From the start of regular U.S. passenger service in 1914, travelers have saved a wide variety of aviation and airline memorabilia, spanning everything from fine china and food-service items to maps and timetables. In general, older objects are the most desirable, though collectors frequently focus on specific carriers or aircraft models to narrow their field.
When the early airmail routes began offering seats for traveling passengers, they often included free meals or refreshments to tempt big-spenders away from traditional rail transport. Full meals were first served during the 1930s on china made by well-known companies like Wedgwood, Hall, Syracuse, Royal Doulton, and Homer Laughlin. These sets were designed to be lighter than household dinnerware, and often included the airline’s logo or name in their graphics.
Besides these china place-settings, airlines required a variety of glassware, flatware, napkins, menus, and other food service items. Passenger travel also necessitated the use of more disposable pieces, like safety-direction cards, amenities kits, swizzle sticks, blankets, headrest covers, and baggage labels, all of which are collected today. Whether used by major or minor airlines, paper goods like maps and timetables are particularly more valuable the older they are. Since the number of scheduled flights was very limited before 1930, aviation ephemera from this time period is quite rare.
Aviation collectibles also include any equipment used by airline personnel or ground staff, which is typically closely linked with certain carriers. Crew uniforms and badges or “wings” have been used since the earliest days of air travel, with specific designs to indicate employee positions from flight attendants to pilots. Early figural metal badges, like a Transcontinental Air Transport (TAT) pin with its Native American headdress logo, are sought for their rarity and their aesthetic appeal. Junior wings, the free pinbacks given to children on most flights during the 20th century, are another popular item among collectors.
In addition to exotic travel posters, commercial airlines created an array of promotional items to give their customers, like ashtrays, postcards, cigarette lighters, calendars, mugs, pinbacks, and more. Playing cards were one of the most common airline giveaways, as they were useful in-flight, simple to pack, and cheap to produce. Early decks dating to the 1920s are typically the most desirable, like the 1929 deck issued by TAT to celebrate its new bi-coastal service.
As passenger carriers debuted new aircraft designs, they frequently manufactured miniature models in metal or plastic to place in ticket offices and travel agencies. While many of these were produced as scale models of actual airplanes, others were created merely as decorative ashtrays or sculptures, especially during the heyday of glamorous air service in the '40s and '50s.
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Recent News: Aviation Memorabilia
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EXCLUSIVE High Flyer Interview: Spirit's Former CEO Ben Baldanza – Part IIAirways News (blog), February 10th
of AirwaysNews.com and a veteran reporter and aviation expert with a keen historical bent and an extensive collection of aviation memorabilia and photos. In early February 2003, he created Airchive.com. Contact him at email@example.com ...Read more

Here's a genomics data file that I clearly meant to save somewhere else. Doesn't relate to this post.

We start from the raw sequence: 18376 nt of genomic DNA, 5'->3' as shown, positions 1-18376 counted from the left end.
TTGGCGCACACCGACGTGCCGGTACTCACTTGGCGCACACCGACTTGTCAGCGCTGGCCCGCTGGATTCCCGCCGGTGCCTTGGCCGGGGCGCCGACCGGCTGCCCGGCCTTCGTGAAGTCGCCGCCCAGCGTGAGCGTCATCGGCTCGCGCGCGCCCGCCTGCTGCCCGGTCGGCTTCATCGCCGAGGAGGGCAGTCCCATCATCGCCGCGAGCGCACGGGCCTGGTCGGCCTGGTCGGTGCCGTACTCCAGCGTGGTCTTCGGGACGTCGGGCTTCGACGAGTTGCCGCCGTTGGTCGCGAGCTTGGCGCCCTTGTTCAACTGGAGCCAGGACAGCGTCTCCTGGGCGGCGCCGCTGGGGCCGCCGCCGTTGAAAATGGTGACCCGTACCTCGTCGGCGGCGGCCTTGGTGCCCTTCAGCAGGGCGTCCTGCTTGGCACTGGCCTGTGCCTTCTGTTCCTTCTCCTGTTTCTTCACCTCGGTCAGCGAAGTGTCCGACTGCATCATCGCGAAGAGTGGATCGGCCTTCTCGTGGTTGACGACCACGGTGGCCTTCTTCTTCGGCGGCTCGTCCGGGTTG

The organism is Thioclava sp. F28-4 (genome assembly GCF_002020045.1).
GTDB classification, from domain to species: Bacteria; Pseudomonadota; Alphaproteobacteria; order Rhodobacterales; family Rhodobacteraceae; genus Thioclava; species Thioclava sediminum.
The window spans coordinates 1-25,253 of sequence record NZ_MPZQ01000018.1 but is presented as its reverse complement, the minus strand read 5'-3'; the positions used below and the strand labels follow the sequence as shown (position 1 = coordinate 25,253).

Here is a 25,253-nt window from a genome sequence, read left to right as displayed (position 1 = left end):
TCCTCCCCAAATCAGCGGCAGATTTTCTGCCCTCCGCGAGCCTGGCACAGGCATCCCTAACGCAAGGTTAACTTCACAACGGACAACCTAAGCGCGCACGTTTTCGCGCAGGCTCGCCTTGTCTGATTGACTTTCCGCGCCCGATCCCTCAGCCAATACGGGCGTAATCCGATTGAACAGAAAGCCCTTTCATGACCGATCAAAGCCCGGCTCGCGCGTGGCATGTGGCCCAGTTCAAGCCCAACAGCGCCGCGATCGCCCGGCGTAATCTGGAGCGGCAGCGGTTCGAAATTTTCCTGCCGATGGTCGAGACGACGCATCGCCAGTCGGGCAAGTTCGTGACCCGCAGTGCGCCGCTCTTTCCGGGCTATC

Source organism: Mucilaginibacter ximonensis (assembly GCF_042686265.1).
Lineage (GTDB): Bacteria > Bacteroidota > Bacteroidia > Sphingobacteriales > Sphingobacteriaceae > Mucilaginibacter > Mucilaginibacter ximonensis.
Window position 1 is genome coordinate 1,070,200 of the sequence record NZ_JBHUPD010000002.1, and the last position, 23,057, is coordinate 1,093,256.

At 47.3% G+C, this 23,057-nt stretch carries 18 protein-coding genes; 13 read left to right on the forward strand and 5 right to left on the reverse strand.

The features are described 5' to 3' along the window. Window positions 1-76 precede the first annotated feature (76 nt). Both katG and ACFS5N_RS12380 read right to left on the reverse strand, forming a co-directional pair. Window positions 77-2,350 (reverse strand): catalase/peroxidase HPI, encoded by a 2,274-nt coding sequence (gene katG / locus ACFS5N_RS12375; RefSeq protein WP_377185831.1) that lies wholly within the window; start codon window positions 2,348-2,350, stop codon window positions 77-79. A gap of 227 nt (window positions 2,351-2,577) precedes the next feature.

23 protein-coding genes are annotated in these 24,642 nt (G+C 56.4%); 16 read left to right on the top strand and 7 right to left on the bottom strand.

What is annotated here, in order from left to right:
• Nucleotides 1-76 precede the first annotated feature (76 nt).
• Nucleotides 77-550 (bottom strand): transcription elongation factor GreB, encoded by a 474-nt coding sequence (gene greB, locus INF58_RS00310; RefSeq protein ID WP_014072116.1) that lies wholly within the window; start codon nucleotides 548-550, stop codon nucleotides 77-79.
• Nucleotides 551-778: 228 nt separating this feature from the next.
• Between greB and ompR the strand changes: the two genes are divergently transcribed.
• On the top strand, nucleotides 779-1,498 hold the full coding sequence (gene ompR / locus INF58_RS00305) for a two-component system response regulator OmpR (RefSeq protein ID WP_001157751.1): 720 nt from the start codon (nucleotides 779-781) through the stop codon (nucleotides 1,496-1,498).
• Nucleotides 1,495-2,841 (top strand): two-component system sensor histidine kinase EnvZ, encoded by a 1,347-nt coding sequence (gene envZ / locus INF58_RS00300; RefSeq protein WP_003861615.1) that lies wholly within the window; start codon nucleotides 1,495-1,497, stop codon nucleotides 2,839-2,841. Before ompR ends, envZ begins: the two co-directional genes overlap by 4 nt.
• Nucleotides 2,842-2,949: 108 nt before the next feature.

A Taco Showdown, A Bike Ride For Pizza And More Weekend EatsLAist, January 29th
Sample over 100 wines from some of the best Bordeaux producers and enjoy delicious bites, while surrounded by vintage aircraft and aviation memorabilia. Hosted by Wally's Wine & Spirits, the 2016 Union des Grands Crus de Bordeaux is the single largest ...Read more
Plane to be named after ClintonvilleWaupaca County News, January 27th
Airline memorabilia and photographs would be on display in the library. Helminiak didn't have a timeframe for the project, but said he hopes to have a DC-3 purchased and at the Aviation Heritage Center by the end of this year. In December, the...Read more
Top ten things to do on a trip to SalisburyExpress.co.uk, January 23rd
Get up close to aircraft and see restoration taking place at Boscombe Down Aviation Collection.. It's a great thing to do when the weather's bad as it's mainly all indoors. The collection of aircraft, cockpits, replicas and models weapons and equipment...Read more
CV Glines, Curator for McDermott Library's Doolittle Archives, DiesUniversity of Texas at Dallas (press release), January 22nd
“When I first came to the History of Aviation Collection in 2002, C.V. was one of the first volunteers I met. Over the years, as I got to know him, I realized what a wonderful person he was. He had great stories to share with us,” said Paul Oelkrug...Read more
Mojave Air and Spaceport CEO RetiresKern Golden Empire, January 15th
Friday was Stuart Witt's last day at work as chief executive officer of Mojave Air and Spaceport. His office is cleaned out.Boxes of aviation memorabilia are now stored in his Inyokern hangar, his exit plan executed with precision. In his 14 years as...Read more
Recycled and Retro Airline Memorabilia Flies HighAirways News (blog), September 18th
The aviation enthusiast or airline industry lifer looking to bring more flying memorabilia into their lives has never had it so good. The number of companies big and small offering refurbished homeware and souvenir items is larger than it's ever been...Read more
Delta museum hosts airline memorabilia showAtlanta Journal Constitution, June 18th
The Airliners International 2015 memorabilia show has 250 dealer tables beneath "The Spirit of Delta" Boeing 767 in the Delta Flight Museum. The 4-day show is open to the public for a $7 admission fee Thursday, June 18, 2 p.m.-6 p.m., Friday, June 19, ...Read more